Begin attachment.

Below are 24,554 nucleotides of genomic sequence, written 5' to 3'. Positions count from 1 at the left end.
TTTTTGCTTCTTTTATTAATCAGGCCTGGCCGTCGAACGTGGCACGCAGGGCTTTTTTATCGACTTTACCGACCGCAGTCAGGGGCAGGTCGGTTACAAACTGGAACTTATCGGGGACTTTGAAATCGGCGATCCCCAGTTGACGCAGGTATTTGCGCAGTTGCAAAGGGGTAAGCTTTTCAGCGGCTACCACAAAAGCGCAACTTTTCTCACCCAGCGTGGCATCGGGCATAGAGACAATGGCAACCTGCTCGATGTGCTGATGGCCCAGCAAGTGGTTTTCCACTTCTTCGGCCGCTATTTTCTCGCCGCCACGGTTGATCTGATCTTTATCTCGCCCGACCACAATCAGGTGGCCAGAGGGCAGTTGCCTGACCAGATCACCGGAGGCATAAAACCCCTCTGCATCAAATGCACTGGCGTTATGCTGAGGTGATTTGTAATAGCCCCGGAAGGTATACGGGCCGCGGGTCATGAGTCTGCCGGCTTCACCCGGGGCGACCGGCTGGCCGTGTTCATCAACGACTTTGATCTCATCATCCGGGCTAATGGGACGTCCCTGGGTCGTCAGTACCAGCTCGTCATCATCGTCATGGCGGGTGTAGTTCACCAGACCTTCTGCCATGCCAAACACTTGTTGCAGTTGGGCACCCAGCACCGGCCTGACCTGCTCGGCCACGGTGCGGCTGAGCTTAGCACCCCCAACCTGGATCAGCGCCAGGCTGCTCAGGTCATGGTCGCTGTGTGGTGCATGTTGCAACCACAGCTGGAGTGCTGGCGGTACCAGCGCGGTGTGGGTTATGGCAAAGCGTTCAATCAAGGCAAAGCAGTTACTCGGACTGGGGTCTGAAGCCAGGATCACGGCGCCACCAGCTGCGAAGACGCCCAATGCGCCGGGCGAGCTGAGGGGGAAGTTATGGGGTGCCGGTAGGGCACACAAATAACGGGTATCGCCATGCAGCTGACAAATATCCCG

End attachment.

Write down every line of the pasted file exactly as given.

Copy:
Below are 24,554 nucleotides of genomic sequence, written 5' to 3'. Positions count from 1 at the left end.
TTTTTGCTTCTTTTATTAATCAGGCCTGGCCGTCGAACGTGGCACGCAGGGCTTTTTTATCGACTTTACCGACCGCAGTCAGGGGCAGGTCGGTTACAAACTGGAACTTATCGGGGACTTTGAAATCGGCGATCCCCAGTTGACGCAGGTATTTGCGCAGTTGCAAAGGGGTAAGCTTTTCAGCGGCTACCACAAAAGCGCAACTTTTCTCACCCAGCGTGGCATCGGGCATAGAGACAATGGCAACCTGCTCGATGTGCTGATGGCCCAGCAAGTGGTTTTCCACTTCTTCGGCCGCTATTTTCTCGCCGCCACGGTTGATCTGATCTTTATCTCGCCCGACCACAATCAGGTGGCCAGAGGGCAGTTGCCTGACCAGATCACCGGAGGCATAAAACCCCTCTGCATCAAATGCACTGGCGTTATGCTGAGGTGATTTGTAATAGCCCCGGAAGGTATACGGGCCGCGGGTCATGAGTCTGCCGGCTTCACCCGGGGCGACCGGCTGGCCGTGTTCATCAACGACTTTGATCTCATCATCCGGGCTAATGGGACGTCCCTGGGTCGTCAGTACCAGCTCGTCATCATCGTCATGGCGGGTGTAGTTCACCAGACCTTCTGCCATGCCAAACACTTGTTGCAGTTGGGCACCCAGCACCGGCCTGACCTGCTCGGCCACGGTGCGGCTGAGCTTAGCACCCCCAACCTGGATCAGCGCCAGGCTGCTCAGGTCATGGTCGCTGTGTGGTGCATGTTGCAACCACAGCTGGAGTGCTGGCGGTACCAGCGCGGTGTGGGTTATGGCAAAGCGTTCAATCAAGGCAAAGCAGTTACTCGGACTGGGGTCTGAAGCCAGGATCACGGCGCCACCAGCTGCGAAGACGCCCAATGCGCCGGGCGAGCTGAGGGGGAAGTTATGGGGTGCCGGTAGGGCACACAAATAACGGGTATCGCCATGCAGCTGACAAATATCCCG